Four Points in Turn for an Intern

As the current year draws to a close, we begin to think about the upcoming year ahead and what that might demand for our businesses. A common consideration for businesses is the potential to hire an intern. An internship is typically a short term relationship between college students and an organization. The internship consists of an exchange of temporary services for experience between the intern and the organization. Internships can be a positive or negative experience, for the intern as well as the organization.

Let us consider the following four points in turn on how to maximize the benefit of an internship.

1) Interns are valuable –

Interns are human, value them as humans. It is one thought to have an intern help you with menial tasks such as making copies, getting coffee or filing documents, but the task you expect them to complete will directly dictate their feeling of self-worth and their contribution to your company. Try to create an environment where the intern is contributing to basic tasks in an efficient manner, but also feel they have the chance to make a difference.

2) Educate them on real job functions –

Interns usually do not have real life practical experience. The internship is a great way to teach them processes and real world application of the information they have only read in textbooks. The ability to correlate what they have been taught in a school learning environment and how to apply it in the workforce will help the intern and the organization. The intern will benefit from learning the process and job skills, while the organization will benefit from a fresh perspective of someone new to the organization.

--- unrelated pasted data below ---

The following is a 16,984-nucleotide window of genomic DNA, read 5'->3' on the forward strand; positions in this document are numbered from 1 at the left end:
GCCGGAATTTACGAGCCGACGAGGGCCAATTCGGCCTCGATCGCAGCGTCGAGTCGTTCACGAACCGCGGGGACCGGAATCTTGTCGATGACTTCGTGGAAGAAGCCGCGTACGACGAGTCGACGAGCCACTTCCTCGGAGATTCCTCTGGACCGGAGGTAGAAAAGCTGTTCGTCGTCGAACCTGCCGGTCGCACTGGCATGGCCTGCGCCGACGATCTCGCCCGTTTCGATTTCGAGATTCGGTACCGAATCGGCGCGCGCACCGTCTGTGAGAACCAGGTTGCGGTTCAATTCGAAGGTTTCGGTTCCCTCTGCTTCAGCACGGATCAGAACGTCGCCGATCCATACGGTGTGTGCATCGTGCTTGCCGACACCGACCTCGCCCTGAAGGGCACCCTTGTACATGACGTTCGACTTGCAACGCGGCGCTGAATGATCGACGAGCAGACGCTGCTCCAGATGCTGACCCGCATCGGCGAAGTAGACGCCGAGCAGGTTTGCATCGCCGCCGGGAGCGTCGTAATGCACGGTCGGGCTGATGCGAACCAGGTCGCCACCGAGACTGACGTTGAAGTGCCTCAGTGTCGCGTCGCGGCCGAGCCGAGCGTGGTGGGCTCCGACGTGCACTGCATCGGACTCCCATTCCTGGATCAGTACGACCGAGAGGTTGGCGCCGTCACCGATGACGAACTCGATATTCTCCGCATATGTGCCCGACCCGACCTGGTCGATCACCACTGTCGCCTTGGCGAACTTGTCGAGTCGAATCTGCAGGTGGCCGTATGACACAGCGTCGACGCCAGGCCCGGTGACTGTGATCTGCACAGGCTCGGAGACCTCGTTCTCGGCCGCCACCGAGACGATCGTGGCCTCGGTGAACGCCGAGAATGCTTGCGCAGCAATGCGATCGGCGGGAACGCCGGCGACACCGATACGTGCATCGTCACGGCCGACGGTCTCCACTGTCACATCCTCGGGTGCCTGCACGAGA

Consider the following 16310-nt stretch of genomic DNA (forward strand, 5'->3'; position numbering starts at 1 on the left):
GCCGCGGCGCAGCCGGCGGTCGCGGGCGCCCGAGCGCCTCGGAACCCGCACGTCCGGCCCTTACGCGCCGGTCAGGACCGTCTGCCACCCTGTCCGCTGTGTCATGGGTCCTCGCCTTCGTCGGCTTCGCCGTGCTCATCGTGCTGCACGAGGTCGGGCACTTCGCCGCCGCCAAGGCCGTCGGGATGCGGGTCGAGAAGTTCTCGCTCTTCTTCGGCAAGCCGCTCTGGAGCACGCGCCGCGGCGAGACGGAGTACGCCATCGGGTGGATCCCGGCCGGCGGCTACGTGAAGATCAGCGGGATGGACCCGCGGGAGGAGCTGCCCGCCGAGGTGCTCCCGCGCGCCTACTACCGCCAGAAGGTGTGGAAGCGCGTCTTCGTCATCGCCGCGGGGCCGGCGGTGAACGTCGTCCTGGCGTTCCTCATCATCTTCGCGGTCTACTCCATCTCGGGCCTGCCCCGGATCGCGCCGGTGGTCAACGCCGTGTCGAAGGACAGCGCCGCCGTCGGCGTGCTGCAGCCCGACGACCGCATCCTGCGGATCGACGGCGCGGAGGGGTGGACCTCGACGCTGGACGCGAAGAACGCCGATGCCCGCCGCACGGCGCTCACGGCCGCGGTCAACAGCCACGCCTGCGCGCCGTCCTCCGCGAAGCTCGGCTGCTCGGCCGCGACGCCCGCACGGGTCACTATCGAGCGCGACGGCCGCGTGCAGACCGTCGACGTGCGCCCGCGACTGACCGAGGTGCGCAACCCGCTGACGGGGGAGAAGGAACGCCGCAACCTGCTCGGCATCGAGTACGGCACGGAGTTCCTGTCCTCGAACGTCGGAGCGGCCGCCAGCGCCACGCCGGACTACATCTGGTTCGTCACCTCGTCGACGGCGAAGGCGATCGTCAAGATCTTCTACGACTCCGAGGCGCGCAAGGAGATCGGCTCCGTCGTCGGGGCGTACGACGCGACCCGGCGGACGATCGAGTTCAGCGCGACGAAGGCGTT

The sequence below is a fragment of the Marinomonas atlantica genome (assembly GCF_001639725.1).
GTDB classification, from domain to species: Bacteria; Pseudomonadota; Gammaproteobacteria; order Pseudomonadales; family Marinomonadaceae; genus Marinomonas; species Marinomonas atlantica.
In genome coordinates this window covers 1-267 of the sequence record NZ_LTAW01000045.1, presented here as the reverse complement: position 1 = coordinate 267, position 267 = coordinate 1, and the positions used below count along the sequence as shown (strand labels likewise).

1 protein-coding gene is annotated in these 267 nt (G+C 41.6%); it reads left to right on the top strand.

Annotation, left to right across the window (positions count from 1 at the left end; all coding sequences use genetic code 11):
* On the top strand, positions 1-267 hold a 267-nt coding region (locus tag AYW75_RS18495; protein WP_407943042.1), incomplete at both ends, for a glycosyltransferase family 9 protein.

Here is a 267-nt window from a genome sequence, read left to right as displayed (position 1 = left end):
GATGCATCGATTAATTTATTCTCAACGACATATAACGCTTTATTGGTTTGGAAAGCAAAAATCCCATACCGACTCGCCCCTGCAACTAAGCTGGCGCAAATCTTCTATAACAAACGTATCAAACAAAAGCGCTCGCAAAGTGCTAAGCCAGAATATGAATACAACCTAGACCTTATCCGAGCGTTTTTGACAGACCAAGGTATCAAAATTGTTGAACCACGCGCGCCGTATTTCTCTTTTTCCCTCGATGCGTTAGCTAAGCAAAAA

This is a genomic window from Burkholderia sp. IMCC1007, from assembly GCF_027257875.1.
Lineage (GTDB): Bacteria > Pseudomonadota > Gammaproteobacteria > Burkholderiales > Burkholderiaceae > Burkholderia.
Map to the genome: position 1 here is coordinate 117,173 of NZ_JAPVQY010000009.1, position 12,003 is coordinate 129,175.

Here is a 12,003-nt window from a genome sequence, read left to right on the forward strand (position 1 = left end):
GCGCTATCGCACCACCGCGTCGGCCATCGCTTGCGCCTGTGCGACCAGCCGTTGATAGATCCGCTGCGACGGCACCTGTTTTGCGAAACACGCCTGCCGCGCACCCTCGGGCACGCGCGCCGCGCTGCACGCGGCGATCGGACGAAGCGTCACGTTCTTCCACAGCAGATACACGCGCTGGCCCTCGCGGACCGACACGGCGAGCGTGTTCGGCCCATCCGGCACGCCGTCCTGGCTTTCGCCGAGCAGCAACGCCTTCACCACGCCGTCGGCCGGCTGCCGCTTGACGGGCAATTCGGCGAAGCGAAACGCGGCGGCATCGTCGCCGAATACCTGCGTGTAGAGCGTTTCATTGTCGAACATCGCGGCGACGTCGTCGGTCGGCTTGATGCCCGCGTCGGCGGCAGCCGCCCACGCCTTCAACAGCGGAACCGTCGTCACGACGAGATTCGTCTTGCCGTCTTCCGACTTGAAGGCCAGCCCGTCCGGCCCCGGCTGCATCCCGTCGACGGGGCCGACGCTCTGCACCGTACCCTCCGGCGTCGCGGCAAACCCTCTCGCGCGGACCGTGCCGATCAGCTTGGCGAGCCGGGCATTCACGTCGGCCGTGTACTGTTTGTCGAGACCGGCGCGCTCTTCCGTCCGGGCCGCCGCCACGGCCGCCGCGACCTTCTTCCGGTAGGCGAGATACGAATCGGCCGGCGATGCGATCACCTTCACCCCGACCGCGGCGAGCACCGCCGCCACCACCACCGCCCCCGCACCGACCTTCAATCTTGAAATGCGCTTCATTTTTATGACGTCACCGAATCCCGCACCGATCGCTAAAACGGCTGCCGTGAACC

3) Treat them like real employees –

Interns should be considered part of the team. Regardless of the title given to a person within the organization they should be treated as a real employee. The length of the internship may be predetermined but the intern should adhere to the same rules, policies and procedures as everyone throughout the organization. Additionally, the staff that is in charge of managing the intern has an opportunity to use the organizations resources to lead and improve on their delegation abilities through the internship. The intern should be seen as a respected employee within the company.

4) Create value beyond work experiences –

Interns are looking for job training in a specific industry that will allow them to make a decision if that industry is right for them. The short term relationship will be able to give the intern feedback on work performance but also suggest ways to improve resume, develop work ethic, understand professional culture, comprehend community impact and help shape them into future employees, if not for your organization, another. An organization has the ability to provide this feedback and also potentially hire this trained intern.

At the end of the internship, a job is not always guaranteed for the intern. However, by keeping these four points in mind it will create a beneficial experience for the intern and the organization during their time together. Add value to the intern and in return have them create value for your organization.

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